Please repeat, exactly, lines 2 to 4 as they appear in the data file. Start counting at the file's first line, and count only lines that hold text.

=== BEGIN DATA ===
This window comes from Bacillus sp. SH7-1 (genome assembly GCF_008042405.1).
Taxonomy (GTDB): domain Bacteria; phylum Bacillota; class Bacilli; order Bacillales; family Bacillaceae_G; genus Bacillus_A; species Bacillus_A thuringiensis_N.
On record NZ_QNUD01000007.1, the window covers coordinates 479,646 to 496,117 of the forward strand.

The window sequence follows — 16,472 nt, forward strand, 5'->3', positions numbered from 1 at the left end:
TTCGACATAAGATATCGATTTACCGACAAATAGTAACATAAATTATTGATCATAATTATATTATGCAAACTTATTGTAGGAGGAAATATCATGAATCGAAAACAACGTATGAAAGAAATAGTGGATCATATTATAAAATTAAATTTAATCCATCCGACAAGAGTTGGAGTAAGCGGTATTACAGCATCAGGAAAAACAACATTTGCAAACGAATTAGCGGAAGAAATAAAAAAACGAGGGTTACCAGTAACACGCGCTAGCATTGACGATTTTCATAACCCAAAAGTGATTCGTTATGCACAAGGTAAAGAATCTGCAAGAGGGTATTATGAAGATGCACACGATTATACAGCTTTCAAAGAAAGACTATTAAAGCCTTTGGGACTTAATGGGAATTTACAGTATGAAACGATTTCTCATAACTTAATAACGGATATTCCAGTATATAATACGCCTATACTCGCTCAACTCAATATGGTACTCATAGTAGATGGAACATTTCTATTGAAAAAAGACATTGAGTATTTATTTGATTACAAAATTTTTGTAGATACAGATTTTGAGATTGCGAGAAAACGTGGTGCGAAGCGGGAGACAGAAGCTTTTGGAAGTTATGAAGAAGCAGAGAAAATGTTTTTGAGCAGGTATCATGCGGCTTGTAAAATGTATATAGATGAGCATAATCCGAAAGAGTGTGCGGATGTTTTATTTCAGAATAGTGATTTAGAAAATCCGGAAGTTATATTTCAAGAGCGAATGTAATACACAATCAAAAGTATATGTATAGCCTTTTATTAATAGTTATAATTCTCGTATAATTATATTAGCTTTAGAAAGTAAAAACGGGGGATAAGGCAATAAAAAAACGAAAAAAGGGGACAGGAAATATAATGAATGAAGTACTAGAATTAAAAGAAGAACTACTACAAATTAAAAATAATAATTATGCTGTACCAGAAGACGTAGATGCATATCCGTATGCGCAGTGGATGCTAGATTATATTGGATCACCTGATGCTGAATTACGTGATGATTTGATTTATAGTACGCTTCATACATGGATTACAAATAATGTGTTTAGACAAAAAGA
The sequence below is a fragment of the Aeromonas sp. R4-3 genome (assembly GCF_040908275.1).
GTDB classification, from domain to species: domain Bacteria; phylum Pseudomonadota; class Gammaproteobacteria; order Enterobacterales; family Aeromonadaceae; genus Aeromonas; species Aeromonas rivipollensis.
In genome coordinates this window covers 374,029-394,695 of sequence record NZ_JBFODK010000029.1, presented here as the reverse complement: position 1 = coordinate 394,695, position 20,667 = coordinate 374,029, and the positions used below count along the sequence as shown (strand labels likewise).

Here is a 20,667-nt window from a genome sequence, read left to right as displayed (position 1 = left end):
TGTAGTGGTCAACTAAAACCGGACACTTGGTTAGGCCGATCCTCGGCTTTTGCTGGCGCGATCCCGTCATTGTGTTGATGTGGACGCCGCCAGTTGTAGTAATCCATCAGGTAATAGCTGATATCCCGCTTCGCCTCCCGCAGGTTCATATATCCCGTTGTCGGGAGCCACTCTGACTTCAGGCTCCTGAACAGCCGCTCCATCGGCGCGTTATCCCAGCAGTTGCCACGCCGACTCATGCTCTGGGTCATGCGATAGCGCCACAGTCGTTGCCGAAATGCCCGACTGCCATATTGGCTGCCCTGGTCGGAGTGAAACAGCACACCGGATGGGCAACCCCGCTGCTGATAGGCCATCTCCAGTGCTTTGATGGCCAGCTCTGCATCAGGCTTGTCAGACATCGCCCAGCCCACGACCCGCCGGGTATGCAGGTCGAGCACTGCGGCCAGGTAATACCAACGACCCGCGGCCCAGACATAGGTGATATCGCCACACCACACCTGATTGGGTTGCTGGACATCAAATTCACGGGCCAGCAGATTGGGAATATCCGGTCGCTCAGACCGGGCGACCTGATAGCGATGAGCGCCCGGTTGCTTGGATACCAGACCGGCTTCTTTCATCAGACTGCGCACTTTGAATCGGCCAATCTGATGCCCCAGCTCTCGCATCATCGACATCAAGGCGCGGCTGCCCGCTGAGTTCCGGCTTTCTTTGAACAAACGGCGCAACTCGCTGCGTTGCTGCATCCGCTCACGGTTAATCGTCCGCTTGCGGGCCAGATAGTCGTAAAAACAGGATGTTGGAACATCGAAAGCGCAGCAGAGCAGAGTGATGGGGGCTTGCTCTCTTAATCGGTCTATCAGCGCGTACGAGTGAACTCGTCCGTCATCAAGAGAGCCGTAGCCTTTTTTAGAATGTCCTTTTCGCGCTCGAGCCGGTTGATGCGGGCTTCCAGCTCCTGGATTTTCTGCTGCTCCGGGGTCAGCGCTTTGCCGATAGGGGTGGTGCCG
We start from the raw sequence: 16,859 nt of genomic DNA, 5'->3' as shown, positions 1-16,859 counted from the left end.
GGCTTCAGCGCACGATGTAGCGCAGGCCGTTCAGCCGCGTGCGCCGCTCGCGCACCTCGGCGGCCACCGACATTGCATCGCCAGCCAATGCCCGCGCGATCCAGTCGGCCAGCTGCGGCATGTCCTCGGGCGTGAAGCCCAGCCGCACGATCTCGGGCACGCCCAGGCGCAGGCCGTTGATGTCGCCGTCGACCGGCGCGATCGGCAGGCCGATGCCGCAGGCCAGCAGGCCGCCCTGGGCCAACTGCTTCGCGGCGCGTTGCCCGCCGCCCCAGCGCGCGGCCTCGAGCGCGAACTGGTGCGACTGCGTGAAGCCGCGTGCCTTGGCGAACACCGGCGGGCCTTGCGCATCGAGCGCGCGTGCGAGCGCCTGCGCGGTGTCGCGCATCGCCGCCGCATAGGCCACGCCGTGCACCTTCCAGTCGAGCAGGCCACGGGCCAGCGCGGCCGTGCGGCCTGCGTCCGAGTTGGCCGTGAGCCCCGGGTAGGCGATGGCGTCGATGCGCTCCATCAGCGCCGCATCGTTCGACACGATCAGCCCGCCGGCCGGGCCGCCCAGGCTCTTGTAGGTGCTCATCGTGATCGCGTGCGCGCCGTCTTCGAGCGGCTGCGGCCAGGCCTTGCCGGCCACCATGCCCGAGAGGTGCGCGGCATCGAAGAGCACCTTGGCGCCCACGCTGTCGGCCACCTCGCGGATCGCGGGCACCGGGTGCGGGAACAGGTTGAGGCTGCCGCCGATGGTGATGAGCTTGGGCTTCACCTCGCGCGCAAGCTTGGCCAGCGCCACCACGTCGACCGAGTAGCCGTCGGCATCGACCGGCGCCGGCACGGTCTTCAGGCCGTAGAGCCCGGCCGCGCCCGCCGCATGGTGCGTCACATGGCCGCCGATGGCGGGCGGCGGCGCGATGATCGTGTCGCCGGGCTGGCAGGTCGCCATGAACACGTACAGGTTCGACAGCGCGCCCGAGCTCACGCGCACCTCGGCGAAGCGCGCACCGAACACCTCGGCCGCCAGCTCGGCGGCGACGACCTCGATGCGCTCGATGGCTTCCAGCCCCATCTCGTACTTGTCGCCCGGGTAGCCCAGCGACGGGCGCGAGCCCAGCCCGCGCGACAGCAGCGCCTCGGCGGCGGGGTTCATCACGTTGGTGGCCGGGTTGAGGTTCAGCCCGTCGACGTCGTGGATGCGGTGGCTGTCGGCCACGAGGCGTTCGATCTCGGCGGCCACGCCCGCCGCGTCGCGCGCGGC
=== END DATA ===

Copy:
Taxonomy (GTDB): domain Bacteria; phylum Bacillota; class Bacilli; order Bacillales; family Bacillaceae_G; genus Bacillus_A; species Bacillus_A thuringiensis_N.
On record NZ_QNUD01000007.1, the window covers coordinates 479,646 to 496,117 of the forward strand.

The window sequence follows — 16,472 nt, forward strand, 5'->3', positions numbered from 1 at the left end: